No rent freeze for Nunavik social housing tenants
But renters paying off arrears for the first time in 20 years
Quebec’s social housing body has refused a request made by Nunavik organizations to freeze rents in the region this year.
In December, the Kativik Regional Government and Makivik Corp. asked the Société d’habitation de Québec to cancel the eight per cent rent hikes set for 2014-15 until a review of the region’s rent scale can be carried out, taking into account Nunavik’s cost of living.
Nunavimmiut — the vast majority of whom live in social housing — have paid an eight per cent increase in their rent every year since 2010. And many say it’s too much.
The KRG councillors learned about the SHQ’s response during council meetings in Ivujivik last week, and said the housing body gave no explanation for its decision.
Earlier this winter, the Kativik Municipal Housing Bureau, which oversees social housing in Nunavik, said its parent agency, the SHQ, had argued that Nunavimmiut already pay the lowest social housing rents in Quebec.
The KRG said it will continue to work to stop that eight per cent rent hike, which is to be implemented July 1. Nunavimmiut renters were already advised of the rent hike April 1.
While renters have complained of rising rents, more Nunavimmiut are paying off their arrears than ever before, the KMHB told regional councillors last week.
For the first time in 20 years, the housing bureau collected more rent than it charged in 2013.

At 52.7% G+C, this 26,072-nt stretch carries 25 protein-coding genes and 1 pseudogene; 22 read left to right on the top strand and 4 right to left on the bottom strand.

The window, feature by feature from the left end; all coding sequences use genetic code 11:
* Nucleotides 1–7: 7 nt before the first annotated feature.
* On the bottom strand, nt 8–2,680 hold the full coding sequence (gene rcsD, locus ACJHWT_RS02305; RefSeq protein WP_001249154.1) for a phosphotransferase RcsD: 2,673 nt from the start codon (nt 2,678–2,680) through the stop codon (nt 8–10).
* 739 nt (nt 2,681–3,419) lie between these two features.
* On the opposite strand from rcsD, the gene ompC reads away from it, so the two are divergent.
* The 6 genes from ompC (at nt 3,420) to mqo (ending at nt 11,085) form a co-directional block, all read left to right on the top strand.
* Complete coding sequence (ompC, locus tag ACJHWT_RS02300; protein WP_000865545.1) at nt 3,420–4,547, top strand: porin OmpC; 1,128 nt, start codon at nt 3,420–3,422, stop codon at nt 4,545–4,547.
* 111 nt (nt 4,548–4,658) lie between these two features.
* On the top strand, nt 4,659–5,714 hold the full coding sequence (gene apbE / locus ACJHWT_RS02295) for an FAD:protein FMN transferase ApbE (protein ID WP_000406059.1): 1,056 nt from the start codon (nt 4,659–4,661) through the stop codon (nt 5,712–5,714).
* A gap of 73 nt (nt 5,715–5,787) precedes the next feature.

The housing bureau has accumulated some $15 million in arrears since 2000 that it’s struggled to collect.
In 2013, the KMHB charged $12.1 million in rent, and collected $12.5 million, leaving it with a surplus of about $359,000 for the year.
“For the first time since 1983 the rent collected exceeded the rent charged, meaning we’ll be able to bring down our arrears,” said Watson Fournier, the KMHB’s manager. “So we’re very happy. We’d like to thank the tenants who made the effort to pay.”
The KHMB has still has more than $14 million in accumulated arrears, but Fournier said it’s a start.
He credits the increase in rent paid to the housing bureau’s Pivallianiq program, which encourages tenant pride, as well as offering more convenient ways to pay rent, like online or by phone.
The KRG council also announced May 27 its housing allocations for 2015, when 80 new homes will be built in six communities.
Nunavik’s largest community, Kuujjuaq, will get 24 new social housing units next year: 16 one-bedroom and eight four-bedroom homes.
Puvirnituq will receive 20 one-bedroom units, while Kangiqsujuaq will see 12.
The Ungava coast communities of Kangirsuk and Quaqtaq will each get four one-bedroom units; Quaqtaq will get another two two-bedroom homes, while Kangirsuk is slotted for six new four-bedroom units.
And on the Hudson coast, Kuujjuaraapik will see eight new one-bedroom units built.
Overall, 80 is a smaller allotment that Nunavik has seen in recent years; 150 units were announced last year, and 125 in 2013.
But as the current tripartite housing agreement — which has delivered 340 housing units to Nunavik since 2010 — expires in March 2015, and a new agreement has yet to be negotiated.
For the past several months, Makivik has also pursued the federal government to pay for a long-sought-after catch-up program to build enough housing in Nunavik to end the region’s housing crisis.
That, Makivik says, should flow from Ottawa’s obligations under the James Bay and Northern Quebec Agreement.
Makivik has said that, by failing to live up to its obligations under the JBNQA and pay for the construction of housing over a six-year period in the 1990s, the federal government spurred a housing crisis that has today left 68 per cent of Nunavik’s population living in overcrowded housing.
Earlier this year, Quebec estimated the cost of building the 900 units required across the region at about $185 million.